STARTING PITCHERS GOING DEEP INTO GAMES ARE AN ENDANGERED SPECIES

I hope Frankie Rodriguez can pick up a fork and knife this morning to eat his breakfast, I mean the guy had to come in to pitch in the 8th inning last night instead of his customary 9th inning to get a (GASP!!!!) 5 out save!!!!!! Rodriguez had to throw 25 pitches to complete this unbelievable test of endurance and I’m hopping the 6ft 200lbd K-Rod is not just totally exhausted from that heavy duty work load.

All sarcasm aside here, when did baseball lose its way when it comes to pitching? Sure we could throw this all on The Genius as he reinvented bullpen use with the A’s and Denis Eckersley in the late 80’s but why did the rest of the sport follow suit and turn TLR into the baseball version of L. Ron Hubbard? Why hasn’t any organization stepped  up and denounced LaRussa-ology ? I know Nolan Ryan has as he is going about changing the mind set of the Texas Rangers organization into developing starting pitchers to go deep into there starts, but why are other organization so scared to follow The Express’ as an example?

As far as I know, TLR was a marginal journeyman player and as much as I can’t stand his hide behind his Foster Grants ass, he knows baseball. Just ask him he’ll tell you but when it comes to pitching if it comes down to TLR or even his top disciple Dave Duncan, or Nolan Ryan, I’m going with the Hall of Famer fireballer.

Watching Jerry Manuel work this bullpen drives me up a fucking wall. Fernando Nieve pitches in every game, as does Vitamin Pedro. Jenry Mejia, the kid who Manuel told management he needed desperately is being totally misused. Now that Ryota Igarhasi is on the DL look for Ruben Valdes to become an everyday pitcher.

Manuel manages his pen like he still in the American League, it’s excruciating to watch. But back to my original question, why does it have to be this way?

Yesterday I wrote about the 40th anniversary of Tom Seaver’ 19 K game against the SD Padres. That year the 25 year old Seaver threw a baseball in 290 innings. That’s almost two seasons worth of innings in today’s game. Seaver threw for the fourth most innings that season in the NL as Bob Gibson was third with 294 IP, Fergie Jenkins was second with 313 and Gaylord Perry led the league with 328.2 IP.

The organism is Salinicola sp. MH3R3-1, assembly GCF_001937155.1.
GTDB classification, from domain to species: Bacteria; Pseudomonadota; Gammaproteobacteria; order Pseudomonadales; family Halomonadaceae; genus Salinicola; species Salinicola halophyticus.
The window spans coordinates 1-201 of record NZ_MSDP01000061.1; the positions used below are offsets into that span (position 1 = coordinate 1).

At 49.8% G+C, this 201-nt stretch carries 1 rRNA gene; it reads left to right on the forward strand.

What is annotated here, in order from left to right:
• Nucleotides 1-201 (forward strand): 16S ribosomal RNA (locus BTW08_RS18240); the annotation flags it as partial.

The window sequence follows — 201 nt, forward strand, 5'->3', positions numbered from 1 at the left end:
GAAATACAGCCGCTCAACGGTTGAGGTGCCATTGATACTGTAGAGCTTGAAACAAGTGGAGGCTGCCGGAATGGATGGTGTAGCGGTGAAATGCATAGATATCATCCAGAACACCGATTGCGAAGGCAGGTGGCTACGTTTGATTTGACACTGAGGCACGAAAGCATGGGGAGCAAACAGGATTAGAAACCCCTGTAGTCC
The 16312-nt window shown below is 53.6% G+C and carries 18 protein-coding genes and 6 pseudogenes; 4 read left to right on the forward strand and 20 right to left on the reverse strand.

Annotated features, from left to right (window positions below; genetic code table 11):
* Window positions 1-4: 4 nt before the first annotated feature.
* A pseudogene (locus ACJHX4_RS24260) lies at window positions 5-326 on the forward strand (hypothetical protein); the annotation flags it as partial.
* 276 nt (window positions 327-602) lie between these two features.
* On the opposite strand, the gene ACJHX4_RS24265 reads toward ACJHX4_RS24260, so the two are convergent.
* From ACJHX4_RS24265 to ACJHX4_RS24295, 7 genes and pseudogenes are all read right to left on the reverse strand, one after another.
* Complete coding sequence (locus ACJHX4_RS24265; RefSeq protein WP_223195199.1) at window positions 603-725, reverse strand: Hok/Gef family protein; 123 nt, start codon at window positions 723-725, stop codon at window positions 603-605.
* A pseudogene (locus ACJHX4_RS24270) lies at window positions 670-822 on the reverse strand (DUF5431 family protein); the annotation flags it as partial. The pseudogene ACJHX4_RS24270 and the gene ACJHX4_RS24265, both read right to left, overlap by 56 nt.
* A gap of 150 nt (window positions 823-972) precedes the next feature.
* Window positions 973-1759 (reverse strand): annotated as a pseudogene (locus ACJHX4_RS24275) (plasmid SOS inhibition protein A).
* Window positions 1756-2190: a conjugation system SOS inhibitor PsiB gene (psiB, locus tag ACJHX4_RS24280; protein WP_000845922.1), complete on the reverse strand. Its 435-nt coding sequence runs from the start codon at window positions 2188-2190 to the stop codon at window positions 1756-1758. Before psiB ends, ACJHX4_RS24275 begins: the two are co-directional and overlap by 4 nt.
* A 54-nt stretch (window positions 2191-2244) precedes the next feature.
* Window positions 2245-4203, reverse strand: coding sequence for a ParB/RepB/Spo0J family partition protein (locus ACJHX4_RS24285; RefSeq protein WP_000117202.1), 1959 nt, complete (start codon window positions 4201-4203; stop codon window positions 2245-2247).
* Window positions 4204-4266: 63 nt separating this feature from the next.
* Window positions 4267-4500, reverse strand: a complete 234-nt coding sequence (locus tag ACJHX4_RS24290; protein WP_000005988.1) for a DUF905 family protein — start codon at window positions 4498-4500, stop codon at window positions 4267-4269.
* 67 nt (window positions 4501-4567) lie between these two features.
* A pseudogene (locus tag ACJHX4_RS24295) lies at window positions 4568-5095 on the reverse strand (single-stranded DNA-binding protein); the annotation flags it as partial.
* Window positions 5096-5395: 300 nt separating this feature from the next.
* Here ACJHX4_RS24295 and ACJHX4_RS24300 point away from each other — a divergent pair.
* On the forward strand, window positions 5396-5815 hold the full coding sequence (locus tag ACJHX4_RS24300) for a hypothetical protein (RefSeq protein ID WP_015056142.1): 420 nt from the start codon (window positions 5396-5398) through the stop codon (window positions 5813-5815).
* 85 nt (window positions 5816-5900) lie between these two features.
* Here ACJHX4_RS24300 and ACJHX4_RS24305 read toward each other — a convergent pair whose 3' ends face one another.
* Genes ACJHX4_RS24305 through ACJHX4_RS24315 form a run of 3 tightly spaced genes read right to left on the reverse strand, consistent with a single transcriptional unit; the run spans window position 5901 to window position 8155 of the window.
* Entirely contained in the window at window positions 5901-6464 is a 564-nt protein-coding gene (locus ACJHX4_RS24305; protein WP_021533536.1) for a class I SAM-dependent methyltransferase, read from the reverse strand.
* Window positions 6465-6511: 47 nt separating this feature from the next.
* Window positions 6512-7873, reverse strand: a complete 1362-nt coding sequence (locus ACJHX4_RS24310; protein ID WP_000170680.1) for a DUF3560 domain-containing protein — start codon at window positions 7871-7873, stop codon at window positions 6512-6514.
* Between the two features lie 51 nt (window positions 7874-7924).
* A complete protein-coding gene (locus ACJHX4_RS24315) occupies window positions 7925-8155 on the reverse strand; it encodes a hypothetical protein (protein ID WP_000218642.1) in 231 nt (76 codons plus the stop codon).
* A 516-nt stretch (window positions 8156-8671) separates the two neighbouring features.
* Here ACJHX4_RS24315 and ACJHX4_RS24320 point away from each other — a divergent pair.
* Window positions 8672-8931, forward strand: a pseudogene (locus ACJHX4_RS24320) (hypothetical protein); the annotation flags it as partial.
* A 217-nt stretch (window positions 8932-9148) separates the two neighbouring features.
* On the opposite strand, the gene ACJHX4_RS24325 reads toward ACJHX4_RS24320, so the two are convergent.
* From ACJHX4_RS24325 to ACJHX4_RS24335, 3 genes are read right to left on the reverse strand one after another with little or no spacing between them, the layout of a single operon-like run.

In 2009 Justin Verlander led MLB pitchers in innings pitched with 240. In 1970 that would have ranked him 29th overall (Dick Drago of the Royals threw 240 IP in 1970) Bronson Arroyo was10th overall in IP last year with 220.1 IP. In 1970 Rick Wise of the Phillies threw for 220.1 IP good for 40th overall.

One would think with the advancements today in the physical training and with all the computer and video that teams have they could come up with some kind of pitching program that would get more length and production out of starting pitchers. Instead of paying tens of millions of dollars to a guy to come in and work one inning and throw 15-20 pitches wouldn’t it make sense to spend those millions on cultivating an organizational pitching program to train pitchers go deeper into games they’ve started ? Call it Reverse-LaRussa-ology.

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Comments

  1. Dead right.

    L. Ron LaRussa spread the word that if you don’t go to your 8th innning guy and then your 9th inning guy you’re not a manager.

    Kinda like whoever said if you’re not making some ridiculous faux gang hand signal when someone takes your picture, you don’t know how to pose.

    I don’t know how we enjoyed baseball before the 8th inning and 9th inning LaRussa formula and I don’t know how we enjoyed photography before people made ridiculous hand gestures and stuck their tongues out for pictures.